On bright, sunny workdays, RIT’s Senior Sustainability Advisor Enid Cardinal leaves the lights off in her office; she has enough sunlight to keep it bright. If she stays at work late, she only turns on the lights when the darkness becomes noticeable. It’s a decision she makes frequently, and she urges others at RIT to do the same.
With RIT planning to attain carbon neutrality by 2030, many decisions like Cardinal’s might get the Institute on the fast track. However, becoming a carbon neutral campus doesn’t mean just turning off the lights when you leave the room or shutting down the computer when you’re done using it. There’s a bigger picture — in fact, reports outlined in the University’s Climate Action Plan indicate that it will be a complex process that involves introducing expensive new technology that will be implemented in new buildings over the next several years.
President Destler has long desired to make RIT a greener campus, so in 2009 he signed the American College and University Presidents’ Climate Commitment. In doing so, he put RIT on a trajectory to become one the foremost leaders in campus sustainability. That commitment has become serious with the Institute’s plans to construct green buildings already underway.
One of the buildings undergoing construction is the Golisano Institute for Sustainability (GIS), which will serve as a center for sustainability research, technology transfer, education and community outreach. The building will be a model of how RIT hopes to construct its buildings in the future, as the sustainability team aims to have it qualify for LEED Platinum certification. A rating developed and certified by the U.S. Green Council, LEED stands for Leadership in Energy and Environmental Design. It is used to certify buildings that show excellence in five green design categories: sustainable sites; water efficiency; energy and atmosphere; materials and resources; and indoor environmental quality.
One of the main reasons for elevated construction costs is the technology designed to make these buildings more energy efficient. But other major contributors are the gas consumption among RIT commuters and electrical energy consumption.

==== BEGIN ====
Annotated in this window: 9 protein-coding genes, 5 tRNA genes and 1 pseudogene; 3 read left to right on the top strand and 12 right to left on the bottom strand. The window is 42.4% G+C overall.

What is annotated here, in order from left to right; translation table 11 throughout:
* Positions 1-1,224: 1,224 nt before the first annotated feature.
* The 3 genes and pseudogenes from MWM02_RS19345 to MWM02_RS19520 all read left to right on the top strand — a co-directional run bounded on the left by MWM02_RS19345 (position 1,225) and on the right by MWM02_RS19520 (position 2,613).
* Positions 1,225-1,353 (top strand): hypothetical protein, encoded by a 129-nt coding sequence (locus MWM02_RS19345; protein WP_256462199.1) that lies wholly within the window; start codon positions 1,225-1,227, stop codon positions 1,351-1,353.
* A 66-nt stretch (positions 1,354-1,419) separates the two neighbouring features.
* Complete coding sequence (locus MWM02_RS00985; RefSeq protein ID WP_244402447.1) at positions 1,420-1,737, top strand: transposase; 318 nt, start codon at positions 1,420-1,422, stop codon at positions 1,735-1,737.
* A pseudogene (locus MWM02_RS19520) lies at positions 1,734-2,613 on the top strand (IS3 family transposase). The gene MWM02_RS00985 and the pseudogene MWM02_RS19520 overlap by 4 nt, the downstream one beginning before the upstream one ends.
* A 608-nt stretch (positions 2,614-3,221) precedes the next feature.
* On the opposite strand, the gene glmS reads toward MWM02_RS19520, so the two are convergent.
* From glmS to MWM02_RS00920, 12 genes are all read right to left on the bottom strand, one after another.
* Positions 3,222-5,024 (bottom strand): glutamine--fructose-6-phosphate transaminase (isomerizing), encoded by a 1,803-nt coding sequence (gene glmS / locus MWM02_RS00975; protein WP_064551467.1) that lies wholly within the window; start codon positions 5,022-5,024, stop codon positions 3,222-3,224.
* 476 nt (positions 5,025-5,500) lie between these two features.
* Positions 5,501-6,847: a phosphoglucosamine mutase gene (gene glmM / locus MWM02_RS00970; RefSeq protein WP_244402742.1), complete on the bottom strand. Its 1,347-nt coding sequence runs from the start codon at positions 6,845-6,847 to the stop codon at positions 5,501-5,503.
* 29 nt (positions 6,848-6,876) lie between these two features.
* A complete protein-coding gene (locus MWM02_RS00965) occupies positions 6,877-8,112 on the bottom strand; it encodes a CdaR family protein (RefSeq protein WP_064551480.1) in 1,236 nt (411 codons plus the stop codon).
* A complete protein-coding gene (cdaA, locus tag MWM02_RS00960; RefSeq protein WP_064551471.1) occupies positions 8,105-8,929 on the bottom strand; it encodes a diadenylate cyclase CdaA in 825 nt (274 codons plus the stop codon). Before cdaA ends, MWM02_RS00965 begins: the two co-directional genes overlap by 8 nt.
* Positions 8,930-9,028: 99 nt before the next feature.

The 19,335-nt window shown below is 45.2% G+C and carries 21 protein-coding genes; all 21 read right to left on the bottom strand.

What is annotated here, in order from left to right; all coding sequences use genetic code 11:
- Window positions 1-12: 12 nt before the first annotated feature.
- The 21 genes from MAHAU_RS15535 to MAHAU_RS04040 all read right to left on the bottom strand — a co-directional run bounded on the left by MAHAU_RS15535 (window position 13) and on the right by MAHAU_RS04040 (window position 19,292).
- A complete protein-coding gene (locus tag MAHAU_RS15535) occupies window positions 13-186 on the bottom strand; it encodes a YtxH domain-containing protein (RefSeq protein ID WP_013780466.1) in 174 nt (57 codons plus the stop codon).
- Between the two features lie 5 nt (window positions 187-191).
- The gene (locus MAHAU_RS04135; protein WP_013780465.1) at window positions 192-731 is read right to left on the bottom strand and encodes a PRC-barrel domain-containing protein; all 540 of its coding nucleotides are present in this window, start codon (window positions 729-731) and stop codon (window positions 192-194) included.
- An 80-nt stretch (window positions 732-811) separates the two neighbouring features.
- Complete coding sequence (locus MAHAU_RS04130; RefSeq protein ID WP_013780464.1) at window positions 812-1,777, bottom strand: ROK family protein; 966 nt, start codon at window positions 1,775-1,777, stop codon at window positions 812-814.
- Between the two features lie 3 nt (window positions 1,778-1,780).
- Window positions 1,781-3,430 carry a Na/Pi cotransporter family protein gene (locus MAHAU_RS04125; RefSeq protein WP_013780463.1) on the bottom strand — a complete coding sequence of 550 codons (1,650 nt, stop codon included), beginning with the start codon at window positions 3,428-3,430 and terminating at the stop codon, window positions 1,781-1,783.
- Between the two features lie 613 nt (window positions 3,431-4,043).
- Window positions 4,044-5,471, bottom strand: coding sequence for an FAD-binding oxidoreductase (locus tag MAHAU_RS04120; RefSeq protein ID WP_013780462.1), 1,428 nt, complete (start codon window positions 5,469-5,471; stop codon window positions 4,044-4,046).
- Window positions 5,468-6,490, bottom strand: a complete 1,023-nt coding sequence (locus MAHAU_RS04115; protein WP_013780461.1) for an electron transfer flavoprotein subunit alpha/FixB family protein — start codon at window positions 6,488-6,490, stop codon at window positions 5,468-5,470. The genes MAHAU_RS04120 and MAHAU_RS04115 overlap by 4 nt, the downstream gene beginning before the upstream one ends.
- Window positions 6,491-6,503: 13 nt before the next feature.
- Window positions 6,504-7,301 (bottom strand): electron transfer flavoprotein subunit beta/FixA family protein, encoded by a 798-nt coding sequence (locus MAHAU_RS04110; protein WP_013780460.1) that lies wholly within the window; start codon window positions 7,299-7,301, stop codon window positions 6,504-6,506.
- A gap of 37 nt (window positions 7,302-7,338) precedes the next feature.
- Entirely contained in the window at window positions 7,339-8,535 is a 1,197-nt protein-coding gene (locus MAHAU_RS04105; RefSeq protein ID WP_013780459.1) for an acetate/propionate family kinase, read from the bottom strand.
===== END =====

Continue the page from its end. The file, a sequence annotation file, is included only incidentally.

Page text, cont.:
In April 2011, RIT appointed Cardinal to her position on the sustainability team to deal with this issue. Since assuming her position in July, she has worked with other staff such as Witold Bujak, RIT’s sustainability manager, and a few students on projects that would help ease the process. While her official role was defined by President Destler as working to “develop, implement, and administer policies and programs,” she has also spent time working on a comprehensive website that will combine content from all three of RIT’s sustainability websites into one central site.
Cardinal says it should go online in the next year. She is also working closely with students on a couple of side projects, one of which is a certification program called “Green It Up!” as well as a calculator that looks at the return on investment in future projects. She explained the calculator as something that would “quantify how much energy would be saved. It would help us evaluate projects as trying to go to carbon neutrality by 2030.”
Although it might seem like a lot of work, Cardinal says it’s a more creative approach than trying to find a quick solution to gas and electrical energy consumption. “The way some schools have achieved their carbon neutrality is by simply purchasing a carbon offset switch. I don’t find it to be particularly innovative,” said Cardinal. “It’s a way to buy yourself neutrality as soon as possible.”
Bujak has also been involved with projects where he reaches out to the RIT community. He is invited several times a year to talk in classes, where he discusses energy issues with students. He said that sometimes the students say that they want to see a LEED certified building or what the sustainability team does with water or energy in buildings.